Getting Proactive about Diversity, Equity and Inclusion

By Scott Anderson
ABA Viewpoint

For the past year and a half, the conversation about diversity, equity and inclusion has been at the forefront of the nation’s mind—and with good reason. While it builds on work we’ve done as an association—and at my own bank, Zions—for many years, we all have new opportunities to lean into sometimes difficult but truly rewarding encounters and policy solutions. In fact, I firmly believe that the success of the banking industry, and of society in general, depends on how well we focus on DEI issues.

For all the advanced technology we can deploy, banking is still all about people. And to be successful, you need strong ties with the communities in which you live and work. You need to reflect your community. If you don’t, you can’t be effective.

One thing I’ve learned during my banking career is that we all need to do more to empower employees and customers, especially those who have traditionally been left behind. We need to think in a more inclusive, diverse and equitable way.

And while we need things like aggressive outreach to minority communities, additional staff training, and DEI coordinators—all things we’ve done at Zions—what we need most of all is a real change in attitudes that drive actions.

It’s not enough to provide equal opportunity and then let nature take its course. Colorblindness doesn’t work because too many of our fellow Americans were for centuries systemically disadvantaged on the basis of their skin color. Black Americans were subjected to 345 years of oppression—first slavery, then the softer but no less real evils of Jim Crow, redlining and other legalized discrimination. With that kind of history, it’s not enough today to simply provide “equal opportunity.” We must proactively and overtly help and support multicultural communities.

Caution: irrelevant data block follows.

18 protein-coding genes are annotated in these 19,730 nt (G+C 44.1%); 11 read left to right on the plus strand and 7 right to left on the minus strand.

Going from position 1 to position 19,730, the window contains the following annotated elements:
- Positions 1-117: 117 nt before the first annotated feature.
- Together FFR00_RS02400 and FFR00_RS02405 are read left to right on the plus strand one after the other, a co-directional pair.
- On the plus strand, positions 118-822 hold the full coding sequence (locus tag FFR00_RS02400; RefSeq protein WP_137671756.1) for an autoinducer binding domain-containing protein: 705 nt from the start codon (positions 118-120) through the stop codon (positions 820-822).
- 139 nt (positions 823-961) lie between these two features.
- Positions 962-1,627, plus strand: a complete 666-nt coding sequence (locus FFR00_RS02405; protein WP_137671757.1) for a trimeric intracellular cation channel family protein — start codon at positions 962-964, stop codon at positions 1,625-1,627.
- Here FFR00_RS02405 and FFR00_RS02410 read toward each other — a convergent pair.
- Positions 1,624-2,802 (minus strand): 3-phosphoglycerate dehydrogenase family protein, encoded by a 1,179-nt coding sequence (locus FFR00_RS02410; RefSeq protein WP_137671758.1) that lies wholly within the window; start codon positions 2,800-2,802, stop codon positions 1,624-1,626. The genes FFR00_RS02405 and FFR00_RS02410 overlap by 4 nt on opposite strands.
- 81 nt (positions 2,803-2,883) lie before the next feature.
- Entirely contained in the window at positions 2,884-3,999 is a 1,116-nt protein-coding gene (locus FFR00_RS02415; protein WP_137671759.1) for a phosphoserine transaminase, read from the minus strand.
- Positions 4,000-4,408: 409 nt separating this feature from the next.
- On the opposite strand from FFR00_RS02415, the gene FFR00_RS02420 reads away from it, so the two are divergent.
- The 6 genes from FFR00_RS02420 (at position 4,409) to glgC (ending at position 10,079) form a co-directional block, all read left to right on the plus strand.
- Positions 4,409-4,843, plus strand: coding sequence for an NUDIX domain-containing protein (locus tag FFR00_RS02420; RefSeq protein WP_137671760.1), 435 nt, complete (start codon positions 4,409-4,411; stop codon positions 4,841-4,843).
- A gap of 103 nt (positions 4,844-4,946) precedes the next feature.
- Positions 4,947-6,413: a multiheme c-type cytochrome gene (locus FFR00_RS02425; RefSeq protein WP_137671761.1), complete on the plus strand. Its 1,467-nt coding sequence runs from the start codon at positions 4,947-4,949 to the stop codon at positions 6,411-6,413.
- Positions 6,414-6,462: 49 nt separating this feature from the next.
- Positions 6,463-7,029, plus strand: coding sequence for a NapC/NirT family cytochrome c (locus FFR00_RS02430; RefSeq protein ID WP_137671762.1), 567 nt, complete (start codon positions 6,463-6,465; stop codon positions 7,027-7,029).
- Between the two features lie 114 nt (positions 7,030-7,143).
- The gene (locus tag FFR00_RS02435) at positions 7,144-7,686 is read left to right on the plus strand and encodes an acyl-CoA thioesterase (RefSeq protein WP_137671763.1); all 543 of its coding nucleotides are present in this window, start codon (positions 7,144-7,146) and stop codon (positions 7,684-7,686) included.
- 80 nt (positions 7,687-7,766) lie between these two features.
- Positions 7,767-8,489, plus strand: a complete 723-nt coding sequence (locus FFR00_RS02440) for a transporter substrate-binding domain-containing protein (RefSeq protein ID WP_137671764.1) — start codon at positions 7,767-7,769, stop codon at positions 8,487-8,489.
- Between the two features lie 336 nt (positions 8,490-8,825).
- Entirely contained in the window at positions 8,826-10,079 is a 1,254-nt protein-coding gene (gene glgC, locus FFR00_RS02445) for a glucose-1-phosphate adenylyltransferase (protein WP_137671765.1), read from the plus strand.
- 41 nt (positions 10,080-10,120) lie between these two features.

I don’t believe most Americans are consciously racist. I certainly don’t believe America is a racist country. We’ve made great progress on race issues since I was growing up in the 1950s and ’60s. And, certainly, many successful people from minority cultures have fought through the challenges and have become great leaders and successful in all areas of life.

But I also believe that we have much more to do. If we look deeply, we will see unconscious attitudes that need to change. It’s not enough to say, “Well, I’m not a racist person,” and go on with one’s life not thinking any more about this matter. That’s not good enough. We must be proactive.

It’s a start to put in place good policies and do extra training. But the commitment to do better has to be made at the individual level. It must pervade the entire culture of an organization. That’s something we’re especially well-placed to do as bankers. We can use our balance sheets to create an inclusive economy that can truly give everyone an opportunity to prosper. We can ask ourselves: What are we doing that will ensure we are providing access to credit so our disadvantaged neighbors and clients can buy a home, can finance an education? What support are we providing to businesses that provide jobs in disadvantaged communities?

With the tactical tools we have at our disposal—from within our banks and from ABA—we can and should build DEI practices within our banks. But it will take a true cultural shift for our institutions to become the catalysts I know each and every one can be for real change and genuine inclusion.

ABA Chair Scott Anderson is president and CEO of Zions Bank in Salt Lake City.

ABA Viewpoint is the source for analysis, commentary and perspective from the American Bankers Association on the policy issues shaping banking today and into the future. Click here to view all posts in this series.

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